October 19, 2022
The Abu Dhabi Global Market (ADGM) has recently published new financial services amending regulations and various amended rulebook modules. These wide-ranging measures update ADGM’s rules on environmental matters, virtual assets, commodities, listings, capital raising and benchmarks, all of which are key growth areas for ADGM. The zone is seeking to play a leading role in these emerging sectors, for example by developing its green economy and attracting listings of start-up and growth companies. It also plans to build on its success as the host of the Middle East’s most successful marketplace for Murban oil by establishing itself as a broader commodities and carbon credits trading hub and introducing new regimes for environmental instruments and spot commodities. In addition, the existing virtual assets rules have been extended to cover some non-fungible token activities, furthering ADGM’s efforts to regulate this area. This note provides an overview of the key changes.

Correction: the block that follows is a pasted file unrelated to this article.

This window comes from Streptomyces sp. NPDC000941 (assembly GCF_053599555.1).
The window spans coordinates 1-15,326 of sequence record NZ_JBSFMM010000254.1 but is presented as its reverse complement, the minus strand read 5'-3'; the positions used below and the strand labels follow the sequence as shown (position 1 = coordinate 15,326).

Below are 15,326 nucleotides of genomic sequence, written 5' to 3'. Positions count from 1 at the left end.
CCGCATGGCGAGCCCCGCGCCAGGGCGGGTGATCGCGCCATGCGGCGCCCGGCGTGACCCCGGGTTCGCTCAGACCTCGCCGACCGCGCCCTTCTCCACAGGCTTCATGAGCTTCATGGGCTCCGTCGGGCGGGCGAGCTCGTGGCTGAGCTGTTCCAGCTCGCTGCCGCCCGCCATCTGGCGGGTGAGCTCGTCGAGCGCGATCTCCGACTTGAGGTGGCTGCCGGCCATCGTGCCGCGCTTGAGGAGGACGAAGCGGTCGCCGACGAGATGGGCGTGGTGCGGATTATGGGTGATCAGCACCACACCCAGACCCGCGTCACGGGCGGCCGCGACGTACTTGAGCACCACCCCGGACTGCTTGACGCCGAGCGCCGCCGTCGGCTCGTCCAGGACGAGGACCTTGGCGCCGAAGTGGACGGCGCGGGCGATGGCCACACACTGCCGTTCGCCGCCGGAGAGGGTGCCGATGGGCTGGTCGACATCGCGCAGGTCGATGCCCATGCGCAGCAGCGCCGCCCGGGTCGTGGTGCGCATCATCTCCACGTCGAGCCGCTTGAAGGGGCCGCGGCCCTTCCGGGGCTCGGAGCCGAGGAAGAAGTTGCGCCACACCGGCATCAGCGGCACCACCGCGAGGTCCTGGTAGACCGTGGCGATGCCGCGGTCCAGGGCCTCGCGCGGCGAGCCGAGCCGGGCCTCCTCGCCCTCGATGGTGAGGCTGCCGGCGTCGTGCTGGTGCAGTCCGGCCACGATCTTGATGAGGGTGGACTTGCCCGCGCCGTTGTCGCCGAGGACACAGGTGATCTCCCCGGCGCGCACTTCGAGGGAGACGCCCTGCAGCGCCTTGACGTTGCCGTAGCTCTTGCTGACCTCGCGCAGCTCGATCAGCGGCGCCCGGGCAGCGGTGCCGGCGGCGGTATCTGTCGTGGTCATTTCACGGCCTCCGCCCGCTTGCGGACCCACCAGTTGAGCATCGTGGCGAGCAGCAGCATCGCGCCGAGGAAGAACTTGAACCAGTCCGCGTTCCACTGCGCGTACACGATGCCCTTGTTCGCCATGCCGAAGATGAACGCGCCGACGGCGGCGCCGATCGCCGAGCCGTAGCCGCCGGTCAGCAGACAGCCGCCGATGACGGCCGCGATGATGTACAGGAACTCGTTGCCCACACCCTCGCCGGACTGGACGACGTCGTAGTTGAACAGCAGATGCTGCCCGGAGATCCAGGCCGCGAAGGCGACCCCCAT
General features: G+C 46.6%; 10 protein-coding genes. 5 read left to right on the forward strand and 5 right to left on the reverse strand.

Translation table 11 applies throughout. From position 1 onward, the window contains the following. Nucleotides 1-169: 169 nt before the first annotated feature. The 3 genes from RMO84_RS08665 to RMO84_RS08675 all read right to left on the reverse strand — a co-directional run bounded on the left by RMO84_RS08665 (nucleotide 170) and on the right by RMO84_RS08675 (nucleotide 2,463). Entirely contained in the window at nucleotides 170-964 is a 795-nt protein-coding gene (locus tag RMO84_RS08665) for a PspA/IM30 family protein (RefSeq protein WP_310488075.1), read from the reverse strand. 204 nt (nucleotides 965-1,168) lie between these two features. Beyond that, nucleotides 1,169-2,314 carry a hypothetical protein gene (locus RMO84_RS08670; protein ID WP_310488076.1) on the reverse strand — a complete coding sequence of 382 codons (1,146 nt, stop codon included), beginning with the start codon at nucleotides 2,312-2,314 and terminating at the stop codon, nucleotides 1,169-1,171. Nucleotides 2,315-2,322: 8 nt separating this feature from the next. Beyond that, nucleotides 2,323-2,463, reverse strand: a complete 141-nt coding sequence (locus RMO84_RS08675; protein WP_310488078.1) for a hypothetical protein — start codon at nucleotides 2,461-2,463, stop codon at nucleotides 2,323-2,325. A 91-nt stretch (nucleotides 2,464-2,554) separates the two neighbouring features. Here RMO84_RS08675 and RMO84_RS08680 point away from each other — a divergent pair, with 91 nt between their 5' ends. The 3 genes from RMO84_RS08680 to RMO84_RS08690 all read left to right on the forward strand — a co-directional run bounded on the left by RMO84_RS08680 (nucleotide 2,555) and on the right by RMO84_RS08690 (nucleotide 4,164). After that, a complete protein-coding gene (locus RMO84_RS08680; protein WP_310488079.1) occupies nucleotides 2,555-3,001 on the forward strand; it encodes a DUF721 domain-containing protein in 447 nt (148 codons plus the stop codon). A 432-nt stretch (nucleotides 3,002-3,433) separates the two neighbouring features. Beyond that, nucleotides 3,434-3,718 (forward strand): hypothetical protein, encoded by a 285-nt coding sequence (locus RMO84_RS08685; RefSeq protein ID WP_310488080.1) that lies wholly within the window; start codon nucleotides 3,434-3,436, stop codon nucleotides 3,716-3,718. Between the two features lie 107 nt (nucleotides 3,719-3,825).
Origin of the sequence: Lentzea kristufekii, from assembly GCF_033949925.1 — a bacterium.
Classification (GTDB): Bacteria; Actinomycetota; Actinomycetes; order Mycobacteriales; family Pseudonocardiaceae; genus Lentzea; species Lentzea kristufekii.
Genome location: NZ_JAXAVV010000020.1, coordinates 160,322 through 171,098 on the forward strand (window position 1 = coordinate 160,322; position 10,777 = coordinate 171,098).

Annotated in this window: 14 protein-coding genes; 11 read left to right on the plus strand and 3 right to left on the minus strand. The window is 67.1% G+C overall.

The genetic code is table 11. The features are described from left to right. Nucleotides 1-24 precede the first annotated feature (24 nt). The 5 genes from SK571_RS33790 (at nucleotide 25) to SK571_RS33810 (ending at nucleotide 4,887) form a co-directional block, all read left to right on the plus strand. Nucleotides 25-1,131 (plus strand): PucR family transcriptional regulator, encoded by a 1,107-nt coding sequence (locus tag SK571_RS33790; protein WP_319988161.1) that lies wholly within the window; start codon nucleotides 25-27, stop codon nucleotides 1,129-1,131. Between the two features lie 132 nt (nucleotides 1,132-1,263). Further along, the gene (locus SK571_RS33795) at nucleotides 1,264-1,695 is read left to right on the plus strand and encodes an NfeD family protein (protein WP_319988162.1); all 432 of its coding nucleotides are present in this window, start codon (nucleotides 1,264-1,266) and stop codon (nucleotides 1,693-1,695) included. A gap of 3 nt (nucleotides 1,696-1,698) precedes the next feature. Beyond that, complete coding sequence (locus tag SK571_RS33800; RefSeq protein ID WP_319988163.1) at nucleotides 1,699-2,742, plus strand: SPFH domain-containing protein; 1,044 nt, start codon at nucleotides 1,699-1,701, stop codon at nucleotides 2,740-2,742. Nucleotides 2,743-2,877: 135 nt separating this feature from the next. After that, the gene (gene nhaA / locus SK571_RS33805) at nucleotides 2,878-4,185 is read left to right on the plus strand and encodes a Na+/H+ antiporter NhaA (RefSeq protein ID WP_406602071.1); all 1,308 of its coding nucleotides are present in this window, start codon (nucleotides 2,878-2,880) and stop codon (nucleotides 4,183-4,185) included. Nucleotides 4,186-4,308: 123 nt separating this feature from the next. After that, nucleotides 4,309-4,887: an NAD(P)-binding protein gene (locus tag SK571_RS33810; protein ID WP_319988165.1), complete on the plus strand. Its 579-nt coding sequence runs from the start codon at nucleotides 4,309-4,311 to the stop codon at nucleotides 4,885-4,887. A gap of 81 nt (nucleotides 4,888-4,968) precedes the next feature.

The rules introduce the concept of an “environmental instrument,” which is a new type of financial instrument that will result in carbon credits being traded like other financial instruments for regulatory purposes. Such instruments will, when dealt with, trigger licensing requirements, financial promotion rules and other general regulatory rules. The changes reflect ADGM’s desire to expand its role in the global carbon emissions market. As discussed in our client note, Abu Dhabi Global Market to Launch World’s First Voluntary Carbon Credit Exchange, there have been calls for enhanced regulation of the carbon credit market to ensure a more robust verification process. Uncertainties exist as to whether voluntary carbon units constitute mere contractual rights or assets and, if the latter, if they are regulated or negotiable. In March 2022, ADGM announced its intention to become the first jurisdiction globally to develop a framework to support carbon as a commodity. ADGM also plans to support the launch of a regulated carbon trading exchange and carbon clearing house in onshore Abu Dhabi later in 2022. Environmental instruments that (in the view of the Financial Services Regulatory Authority (FSRA), the financial services regulator in ADGM) amount to carbon offsets will also be “accepted spot commodities” for the purposes of the new spot commodities regime.